The Lakers were in town to play the Nuggets, and after shootaround Friday, Bryant was asked again about Anthony getting roundly booed following his 35-point performance against Oklahoma City 48 hours earlier.
"I said they were idiots for booing," Bryant recounted.
Reminded that a day earlier he had characterized those frustrated fans as "stupid" for booing their own superstar, Bryant replied, "Stupid and idiots are synonymous."
Idiots might be harsher.
"I don't know," Bryant said. "They're close. They're cousins."
Either way, the Los Angeles Lakers star who regularly gets booed at Pepsi Center himself, contends Anthony -- his teammate on the 2008 Olympic gold-medal team -- doesn't deserve similar treatment from his home crowd.
Bryant quieted the Nuggets fans his own way, scoring 14 of his 18 points in the decisive third quarter as the Lakers won 107-97.
He suggested that if Anthony were at all waffling about his desire for a trade, the Nuggets fans' hostile treatment just might push him out of Denver.
"Melo's a good friend of mine and it's the truth," Bryant said after the game. "It's stupid. You don't boo him. It's silly. You boo him the first time, let him know how you feel and get over it."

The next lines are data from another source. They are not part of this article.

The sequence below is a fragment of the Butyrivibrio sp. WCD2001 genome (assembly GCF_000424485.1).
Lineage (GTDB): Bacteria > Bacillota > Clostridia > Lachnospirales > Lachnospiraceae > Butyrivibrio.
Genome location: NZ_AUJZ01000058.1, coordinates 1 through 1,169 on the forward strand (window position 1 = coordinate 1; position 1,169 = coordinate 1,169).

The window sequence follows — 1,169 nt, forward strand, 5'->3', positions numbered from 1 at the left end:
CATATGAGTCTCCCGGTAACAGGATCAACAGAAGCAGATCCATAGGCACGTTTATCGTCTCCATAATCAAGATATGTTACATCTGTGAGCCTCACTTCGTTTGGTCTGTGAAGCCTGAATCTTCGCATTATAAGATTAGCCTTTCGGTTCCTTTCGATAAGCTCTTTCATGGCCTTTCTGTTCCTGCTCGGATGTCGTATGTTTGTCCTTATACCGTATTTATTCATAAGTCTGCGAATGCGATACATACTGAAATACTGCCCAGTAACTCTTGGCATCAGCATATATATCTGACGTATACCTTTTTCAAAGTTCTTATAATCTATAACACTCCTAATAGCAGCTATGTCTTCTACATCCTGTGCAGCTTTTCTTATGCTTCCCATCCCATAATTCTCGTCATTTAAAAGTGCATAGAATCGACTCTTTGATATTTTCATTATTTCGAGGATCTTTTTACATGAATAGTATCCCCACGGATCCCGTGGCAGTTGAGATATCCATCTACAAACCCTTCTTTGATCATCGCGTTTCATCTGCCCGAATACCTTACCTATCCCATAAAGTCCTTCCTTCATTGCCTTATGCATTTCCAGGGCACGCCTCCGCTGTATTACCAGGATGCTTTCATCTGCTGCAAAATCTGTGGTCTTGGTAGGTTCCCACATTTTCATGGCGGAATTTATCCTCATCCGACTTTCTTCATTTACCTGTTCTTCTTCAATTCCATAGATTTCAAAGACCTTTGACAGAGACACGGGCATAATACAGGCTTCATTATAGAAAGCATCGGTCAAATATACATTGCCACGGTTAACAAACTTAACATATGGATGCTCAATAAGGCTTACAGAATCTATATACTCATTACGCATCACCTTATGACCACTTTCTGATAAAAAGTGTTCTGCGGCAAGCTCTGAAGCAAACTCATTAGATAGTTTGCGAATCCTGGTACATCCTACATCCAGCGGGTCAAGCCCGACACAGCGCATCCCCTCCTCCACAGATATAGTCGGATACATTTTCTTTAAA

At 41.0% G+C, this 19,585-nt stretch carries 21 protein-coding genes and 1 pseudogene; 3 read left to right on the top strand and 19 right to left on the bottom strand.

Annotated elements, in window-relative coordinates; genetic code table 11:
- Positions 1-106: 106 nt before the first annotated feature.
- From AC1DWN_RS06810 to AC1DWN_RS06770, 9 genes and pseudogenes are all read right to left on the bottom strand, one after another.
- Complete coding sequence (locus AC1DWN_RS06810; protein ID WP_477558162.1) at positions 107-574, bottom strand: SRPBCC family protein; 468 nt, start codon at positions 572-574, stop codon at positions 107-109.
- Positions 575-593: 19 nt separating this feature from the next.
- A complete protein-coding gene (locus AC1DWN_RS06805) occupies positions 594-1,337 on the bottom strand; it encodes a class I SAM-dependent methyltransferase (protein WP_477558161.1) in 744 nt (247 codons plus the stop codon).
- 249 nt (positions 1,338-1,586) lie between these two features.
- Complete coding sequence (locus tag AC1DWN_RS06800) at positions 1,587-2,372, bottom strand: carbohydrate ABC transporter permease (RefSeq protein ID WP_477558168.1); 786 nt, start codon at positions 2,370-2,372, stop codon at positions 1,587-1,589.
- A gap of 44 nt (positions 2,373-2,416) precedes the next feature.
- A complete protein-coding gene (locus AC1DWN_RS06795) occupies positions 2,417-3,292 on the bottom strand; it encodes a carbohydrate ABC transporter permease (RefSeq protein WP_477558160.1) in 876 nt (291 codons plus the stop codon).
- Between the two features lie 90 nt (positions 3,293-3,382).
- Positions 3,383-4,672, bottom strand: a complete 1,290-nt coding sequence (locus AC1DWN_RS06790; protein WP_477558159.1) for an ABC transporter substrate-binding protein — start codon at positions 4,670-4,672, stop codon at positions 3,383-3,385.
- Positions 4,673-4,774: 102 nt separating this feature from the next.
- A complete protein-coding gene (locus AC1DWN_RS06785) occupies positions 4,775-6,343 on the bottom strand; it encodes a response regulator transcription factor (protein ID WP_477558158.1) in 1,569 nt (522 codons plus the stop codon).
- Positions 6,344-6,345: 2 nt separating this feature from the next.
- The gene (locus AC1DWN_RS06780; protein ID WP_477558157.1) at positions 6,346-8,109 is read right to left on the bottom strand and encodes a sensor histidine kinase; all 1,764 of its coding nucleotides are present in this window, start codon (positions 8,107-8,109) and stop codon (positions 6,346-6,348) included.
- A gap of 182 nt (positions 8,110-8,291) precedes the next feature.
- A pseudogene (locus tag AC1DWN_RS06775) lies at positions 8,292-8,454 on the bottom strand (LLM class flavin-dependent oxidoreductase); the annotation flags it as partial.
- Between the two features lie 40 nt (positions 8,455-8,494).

Anthony has been the subject of trade talk since refusing to sign a three-year, $65 million extension last summer. Two potential blockbuster trades with the New Jersey Nets have fallen apart.
Nuggets general manager Masai Ujiri said after the Nets halted negotiations on their latest megadeal Wednesday that he still was talking to several teams about his All-Star forward.
Anthony missed the Nuggets' shootaround Friday morning because of what coach George Karl called a personal matter (it was an excused absence), but he was in the starting lineup Friday night, scoring 23 points.
"I see both sides," Karl said. "I want to support Melo. I also want to support the fans. They're part of us. They're part of our organization. We can't be successful without them. I can't deny that some of them are probably very frustrated."
The situation reminded Bryant of a difficult time in his own career, when in May 2007, he demanded to be traded because the Lakers were not focused on building a winning team.
"In my situation, we weren't spending the money to get players [to the Lakers]," Bryant said. "They had me playing around with Smush Parker. So until they decided that they wanted to make the necessary sacrifice financially and give me a team that was going to be competitive, then I didn't want to be here. It was as simple as that.
In Bryant's view, it's clear what the Nuggets -- who have salary-cap space to play with this summer -- have to do to keep Anthony.
" . . . It's about winning. If you want to keep a player here, make the right decisions," Bryant said. "Make the right choices, first of all. Get a team around a guy that can help you win and there won't be no problem."
Information from The Associated Press was used in this report.